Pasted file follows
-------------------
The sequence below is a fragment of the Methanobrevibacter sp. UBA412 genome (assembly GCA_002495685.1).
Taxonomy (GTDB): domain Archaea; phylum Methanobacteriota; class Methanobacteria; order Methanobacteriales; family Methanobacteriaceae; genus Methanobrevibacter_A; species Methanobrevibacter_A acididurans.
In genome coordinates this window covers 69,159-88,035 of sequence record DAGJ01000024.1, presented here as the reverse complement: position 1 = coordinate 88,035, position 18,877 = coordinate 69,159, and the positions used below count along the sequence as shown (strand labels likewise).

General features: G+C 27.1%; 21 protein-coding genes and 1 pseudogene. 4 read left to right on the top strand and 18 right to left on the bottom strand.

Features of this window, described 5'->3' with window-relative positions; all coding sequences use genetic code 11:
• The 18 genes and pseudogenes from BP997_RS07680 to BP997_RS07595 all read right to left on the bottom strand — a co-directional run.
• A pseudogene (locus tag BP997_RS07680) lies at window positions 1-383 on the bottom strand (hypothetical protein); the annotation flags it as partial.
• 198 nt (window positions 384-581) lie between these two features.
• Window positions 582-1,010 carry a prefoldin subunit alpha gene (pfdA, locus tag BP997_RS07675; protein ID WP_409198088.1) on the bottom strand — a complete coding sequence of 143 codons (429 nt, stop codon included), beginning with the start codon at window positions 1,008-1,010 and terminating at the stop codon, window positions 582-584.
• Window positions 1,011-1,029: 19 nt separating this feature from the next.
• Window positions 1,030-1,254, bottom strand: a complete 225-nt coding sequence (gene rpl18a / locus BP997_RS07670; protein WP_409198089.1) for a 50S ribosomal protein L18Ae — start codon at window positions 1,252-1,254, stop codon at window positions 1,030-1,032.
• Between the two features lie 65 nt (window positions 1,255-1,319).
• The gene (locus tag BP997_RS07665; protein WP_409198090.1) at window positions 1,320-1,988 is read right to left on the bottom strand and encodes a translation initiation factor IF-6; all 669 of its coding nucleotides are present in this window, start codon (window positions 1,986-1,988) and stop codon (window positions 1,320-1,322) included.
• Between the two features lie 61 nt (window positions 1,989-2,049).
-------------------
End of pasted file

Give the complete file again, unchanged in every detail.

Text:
The sequence below is a fragment of the Methanobrevibacter sp. UBA412 genome (assembly GCA_002495685.1).
Taxonomy (GTDB): domain Archaea; phylum Methanobacteriota; class Methanobacteria; order Methanobacteriales; family Methanobacteriaceae; genus Methanobrevibacter_A; species Methanobrevibacter_A acididurans.
In genome coordinates this window covers 69,159-88,035 of sequence record DAGJ01000024.1, presented here as the reverse complement: position 1 = coordinate 88,035, position 18,877 = coordinate 69,159, and the positions used below count along the sequence as shown (strand labels likewise).

General features: G+C 27.1%; 21 protein-coding genes and 1 pseudogene. 4 read left to right on the top strand and 18 right to left on the bottom strand.

Features of this window, described 5'->3' with window-relative positions; all coding sequences use genetic code 11:
• The 18 genes and pseudogenes from BP997_RS07680 to BP997_RS07595 all read right to left on the bottom strand — a co-directional run.
• A pseudogene (locus tag BP997_RS07680) lies at window positions 1-383 on the bottom strand (hypothetical protein); the annotation flags it as partial.
• 198 nt (window positions 384-581) lie between these two features.
• Window positions 582-1,010 carry a prefoldin subunit alpha gene (pfdA, locus tag BP997_RS07675; protein ID WP_409198088.1) on the bottom strand — a complete coding sequence of 143 codons (429 nt, stop codon included), beginning with the start codon at window positions 1,008-1,010 and terminating at the stop codon, window positions 582-584.
• Window positions 1,011-1,029: 19 nt separating this feature from the next.
• Window positions 1,030-1,254, bottom strand: a complete 225-nt coding sequence (gene rpl18a / locus BP997_RS07670; protein WP_409198089.1) for a 50S ribosomal protein L18Ae — start codon at window positions 1,252-1,254, stop codon at window positions 1,030-1,032.
• Between the two features lie 65 nt (window positions 1,255-1,319).
• The gene (locus tag BP997_RS07665; protein WP_409198090.1) at window positions 1,320-1,988 is read right to left on the bottom strand and encodes a translation initiation factor IF-6; all 669 of its coding nucleotides are present in this window, start codon (window positions 1,986-1,988) and stop codon (window positions 1,320-1,322) included.
• Between the two features lie 61 nt (window positions 1,989-2,049).